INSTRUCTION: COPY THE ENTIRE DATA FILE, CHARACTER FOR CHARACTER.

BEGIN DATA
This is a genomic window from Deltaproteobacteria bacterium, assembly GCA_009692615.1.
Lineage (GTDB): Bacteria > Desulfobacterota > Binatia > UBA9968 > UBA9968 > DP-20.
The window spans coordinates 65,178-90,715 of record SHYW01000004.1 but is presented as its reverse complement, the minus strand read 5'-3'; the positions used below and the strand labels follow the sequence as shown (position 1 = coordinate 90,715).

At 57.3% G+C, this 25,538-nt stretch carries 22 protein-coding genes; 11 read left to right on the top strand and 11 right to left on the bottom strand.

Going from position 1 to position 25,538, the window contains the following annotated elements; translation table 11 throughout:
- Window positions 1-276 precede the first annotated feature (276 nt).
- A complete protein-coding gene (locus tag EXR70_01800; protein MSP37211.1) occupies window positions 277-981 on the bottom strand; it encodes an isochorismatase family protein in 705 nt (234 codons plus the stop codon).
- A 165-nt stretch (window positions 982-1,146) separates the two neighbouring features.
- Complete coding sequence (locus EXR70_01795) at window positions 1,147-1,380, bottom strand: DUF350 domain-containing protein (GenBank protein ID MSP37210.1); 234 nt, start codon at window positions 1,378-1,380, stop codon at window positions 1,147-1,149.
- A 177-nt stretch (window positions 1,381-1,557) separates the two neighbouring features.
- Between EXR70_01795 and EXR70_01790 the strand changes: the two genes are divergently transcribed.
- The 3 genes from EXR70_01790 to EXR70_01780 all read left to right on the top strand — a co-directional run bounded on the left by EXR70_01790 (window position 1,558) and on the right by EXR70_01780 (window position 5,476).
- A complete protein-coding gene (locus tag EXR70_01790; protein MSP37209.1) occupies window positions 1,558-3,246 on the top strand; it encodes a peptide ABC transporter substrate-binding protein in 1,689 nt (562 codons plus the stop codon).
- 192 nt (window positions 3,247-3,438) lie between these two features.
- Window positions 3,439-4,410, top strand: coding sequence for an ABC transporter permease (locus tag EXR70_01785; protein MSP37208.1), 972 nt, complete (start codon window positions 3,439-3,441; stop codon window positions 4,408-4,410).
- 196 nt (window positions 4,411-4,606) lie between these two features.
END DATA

This is a genomic window from Deltaproteobacteria bacterium, assembly GCA_009692615.1.
Lineage (GTDB): Bacteria > Desulfobacterota > Binatia > UBA9968 > UBA9968 > DP-20.
The window spans coordinates 65,178-90,715 of record SHYW01000004.1 but is presented as its reverse complement, the minus strand read 5'-3'; the positions used below and the strand labels follow the sequence as shown (position 1 = coordinate 90,715).

At 57.3% G+C, this 25,538-nt stretch carries 22 protein-coding genes; 11 read left to right on the top strand and 11 right to left on the bottom strand.

Going from position 1 to position 25,538, the window contains the following annotated elements; translation table 11 throughout:
- Window positions 1-276 precede the first annotated feature (276 nt).
- A complete protein-coding gene (locus tag EXR70_01800; protein MSP37211.1) occupies window positions 277-981 on the bottom strand; it encodes an isochorismatase family protein in 705 nt (234 codons plus the stop codon).
- A 165-nt stretch (window positions 982-1,146) separates the two neighbouring features.
- Complete coding sequence (locus EXR70_01795) at window positions 1,147-1,380, bottom strand: DUF350 domain-containing protein (GenBank protein ID MSP37210.1); 234 nt, start codon at window positions 1,378-1,380, stop codon at window positions 1,147-1,149.
- A 177-nt stretch (window positions 1,381-1,557) separates the two neighbouring features.
- Between EXR70_01795 and EXR70_01790 the strand changes: the two genes are divergently transcribed.
- The 3 genes from EXR70_01790 to EXR70_01780 all read left to right on the top strand — a co-directional run bounded on the left by EXR70_01790 (window position 1,558) and on the right by EXR70_01780 (window position 5,476).
- A complete protein-coding gene (locus tag EXR70_01790; protein MSP37209.1) occupies window positions 1,558-3,246 on the top strand; it encodes a peptide ABC transporter substrate-binding protein in 1,689 nt (562 codons plus the stop codon).
- 192 nt (window positions 3,247-3,438) lie between these two features.
- Window positions 3,439-4,410, top strand: coding sequence for an ABC transporter permease (locus tag EXR70_01785; protein MSP37208.1), 972 nt, complete (start codon window positions 3,439-3,441; stop codon window positions 4,408-4,410).
- 196 nt (window positions 4,411-4,606) lie between these two features.